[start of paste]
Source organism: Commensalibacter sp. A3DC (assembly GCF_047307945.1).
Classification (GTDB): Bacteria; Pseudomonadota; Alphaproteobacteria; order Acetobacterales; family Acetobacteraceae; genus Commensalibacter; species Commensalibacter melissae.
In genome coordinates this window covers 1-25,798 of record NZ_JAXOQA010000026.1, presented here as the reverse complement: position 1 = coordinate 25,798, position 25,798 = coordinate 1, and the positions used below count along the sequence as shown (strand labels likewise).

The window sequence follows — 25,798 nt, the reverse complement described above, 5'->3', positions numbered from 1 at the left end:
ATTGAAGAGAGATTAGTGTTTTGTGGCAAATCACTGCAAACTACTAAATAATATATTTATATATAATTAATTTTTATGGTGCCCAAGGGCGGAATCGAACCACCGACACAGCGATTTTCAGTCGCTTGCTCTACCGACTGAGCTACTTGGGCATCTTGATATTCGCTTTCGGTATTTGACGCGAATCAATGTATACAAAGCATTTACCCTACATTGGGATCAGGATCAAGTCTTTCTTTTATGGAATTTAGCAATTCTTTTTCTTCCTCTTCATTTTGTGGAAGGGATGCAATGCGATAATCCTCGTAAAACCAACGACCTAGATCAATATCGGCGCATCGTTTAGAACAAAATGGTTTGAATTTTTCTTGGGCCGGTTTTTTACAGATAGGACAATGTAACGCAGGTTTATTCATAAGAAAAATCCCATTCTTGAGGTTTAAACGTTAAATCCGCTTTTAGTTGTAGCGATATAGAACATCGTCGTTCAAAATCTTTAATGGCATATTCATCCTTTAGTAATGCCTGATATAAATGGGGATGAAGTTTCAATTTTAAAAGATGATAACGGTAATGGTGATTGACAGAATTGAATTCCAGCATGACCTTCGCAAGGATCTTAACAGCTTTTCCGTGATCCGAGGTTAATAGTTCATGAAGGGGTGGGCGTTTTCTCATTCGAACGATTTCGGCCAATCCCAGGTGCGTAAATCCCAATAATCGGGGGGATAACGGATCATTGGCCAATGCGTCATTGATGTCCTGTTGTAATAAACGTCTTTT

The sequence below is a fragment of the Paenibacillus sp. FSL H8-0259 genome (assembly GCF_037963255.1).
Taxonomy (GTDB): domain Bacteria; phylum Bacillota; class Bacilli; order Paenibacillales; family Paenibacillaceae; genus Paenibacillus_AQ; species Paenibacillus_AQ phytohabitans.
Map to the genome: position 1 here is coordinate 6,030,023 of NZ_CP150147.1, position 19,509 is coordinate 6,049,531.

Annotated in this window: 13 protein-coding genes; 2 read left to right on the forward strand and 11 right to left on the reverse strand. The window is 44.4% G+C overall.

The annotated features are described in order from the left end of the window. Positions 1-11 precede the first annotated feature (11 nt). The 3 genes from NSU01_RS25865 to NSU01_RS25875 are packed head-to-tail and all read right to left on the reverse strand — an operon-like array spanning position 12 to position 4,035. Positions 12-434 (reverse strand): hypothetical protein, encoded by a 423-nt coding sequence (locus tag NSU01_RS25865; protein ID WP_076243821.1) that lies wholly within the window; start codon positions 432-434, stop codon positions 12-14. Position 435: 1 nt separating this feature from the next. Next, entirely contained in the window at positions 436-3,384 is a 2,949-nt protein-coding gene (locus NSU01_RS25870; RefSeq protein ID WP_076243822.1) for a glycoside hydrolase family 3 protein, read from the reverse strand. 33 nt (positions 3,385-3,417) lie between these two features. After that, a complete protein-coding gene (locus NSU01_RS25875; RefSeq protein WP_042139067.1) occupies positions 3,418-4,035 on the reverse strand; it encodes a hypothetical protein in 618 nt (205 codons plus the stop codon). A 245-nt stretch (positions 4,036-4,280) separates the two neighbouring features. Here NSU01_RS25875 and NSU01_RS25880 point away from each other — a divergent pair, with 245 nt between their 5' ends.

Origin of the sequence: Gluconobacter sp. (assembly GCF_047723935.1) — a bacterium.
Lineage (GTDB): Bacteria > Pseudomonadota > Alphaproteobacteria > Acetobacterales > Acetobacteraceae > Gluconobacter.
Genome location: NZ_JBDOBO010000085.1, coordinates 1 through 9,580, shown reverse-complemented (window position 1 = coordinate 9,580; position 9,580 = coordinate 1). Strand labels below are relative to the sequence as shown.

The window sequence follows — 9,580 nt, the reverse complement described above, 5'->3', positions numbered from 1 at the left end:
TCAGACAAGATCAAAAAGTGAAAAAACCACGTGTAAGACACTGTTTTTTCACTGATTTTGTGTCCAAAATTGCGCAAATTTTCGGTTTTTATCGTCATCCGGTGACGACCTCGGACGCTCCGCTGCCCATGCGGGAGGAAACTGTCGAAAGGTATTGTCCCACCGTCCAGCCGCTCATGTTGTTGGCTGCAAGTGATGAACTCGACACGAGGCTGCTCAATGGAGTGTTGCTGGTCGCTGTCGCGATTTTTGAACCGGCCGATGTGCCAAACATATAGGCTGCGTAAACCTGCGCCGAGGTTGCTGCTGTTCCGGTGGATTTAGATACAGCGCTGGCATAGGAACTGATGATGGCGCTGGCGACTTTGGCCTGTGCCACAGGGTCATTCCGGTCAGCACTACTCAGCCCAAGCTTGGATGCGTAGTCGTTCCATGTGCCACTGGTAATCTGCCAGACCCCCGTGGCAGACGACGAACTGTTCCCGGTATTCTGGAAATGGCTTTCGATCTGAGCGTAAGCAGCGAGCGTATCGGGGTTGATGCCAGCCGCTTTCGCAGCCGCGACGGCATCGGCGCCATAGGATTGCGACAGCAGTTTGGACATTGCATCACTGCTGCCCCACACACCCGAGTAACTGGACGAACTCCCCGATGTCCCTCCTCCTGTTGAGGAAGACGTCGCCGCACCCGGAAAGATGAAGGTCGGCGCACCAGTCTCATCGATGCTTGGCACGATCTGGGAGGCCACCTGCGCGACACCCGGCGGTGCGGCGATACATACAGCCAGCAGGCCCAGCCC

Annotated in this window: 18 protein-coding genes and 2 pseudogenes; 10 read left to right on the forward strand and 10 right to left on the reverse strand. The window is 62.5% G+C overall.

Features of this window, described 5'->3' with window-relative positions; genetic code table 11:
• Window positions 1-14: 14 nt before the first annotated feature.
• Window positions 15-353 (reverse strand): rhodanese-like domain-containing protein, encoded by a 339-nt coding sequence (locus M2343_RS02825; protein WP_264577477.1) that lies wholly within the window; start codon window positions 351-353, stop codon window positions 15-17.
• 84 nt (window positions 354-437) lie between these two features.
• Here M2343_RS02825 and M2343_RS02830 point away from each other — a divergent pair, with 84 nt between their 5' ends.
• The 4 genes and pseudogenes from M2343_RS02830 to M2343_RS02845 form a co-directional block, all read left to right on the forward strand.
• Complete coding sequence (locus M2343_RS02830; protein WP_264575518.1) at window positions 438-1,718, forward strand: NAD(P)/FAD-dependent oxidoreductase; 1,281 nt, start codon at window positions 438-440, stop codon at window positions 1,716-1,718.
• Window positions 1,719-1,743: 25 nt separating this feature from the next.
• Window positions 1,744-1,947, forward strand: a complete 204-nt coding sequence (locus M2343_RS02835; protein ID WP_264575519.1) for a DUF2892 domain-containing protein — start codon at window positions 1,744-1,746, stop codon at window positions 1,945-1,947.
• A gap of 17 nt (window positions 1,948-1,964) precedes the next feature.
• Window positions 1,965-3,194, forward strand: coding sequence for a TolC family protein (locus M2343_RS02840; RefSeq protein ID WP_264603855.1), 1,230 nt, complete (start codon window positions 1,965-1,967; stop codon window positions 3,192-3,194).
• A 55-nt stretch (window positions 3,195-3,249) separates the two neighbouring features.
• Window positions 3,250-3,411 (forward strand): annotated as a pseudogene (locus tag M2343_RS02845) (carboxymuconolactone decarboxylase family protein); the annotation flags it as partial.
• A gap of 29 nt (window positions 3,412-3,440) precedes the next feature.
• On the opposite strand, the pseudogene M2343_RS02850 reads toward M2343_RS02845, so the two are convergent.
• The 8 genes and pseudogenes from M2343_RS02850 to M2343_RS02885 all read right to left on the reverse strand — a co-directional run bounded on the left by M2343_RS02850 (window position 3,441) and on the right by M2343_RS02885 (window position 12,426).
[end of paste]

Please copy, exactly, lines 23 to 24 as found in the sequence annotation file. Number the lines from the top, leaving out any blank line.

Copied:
• Complete coding sequence (locus M2343_RS02830; protein WP_264575518.1) at window positions 438-1,718, forward strand: NAD(P)/FAD-dependent oxidoreductase; 1,281 nt, start codon at window positions 438-440, stop codon at window positions 1,716-1,718.
• Window positions 1,719-1,743: 25 nt separating this feature from the next.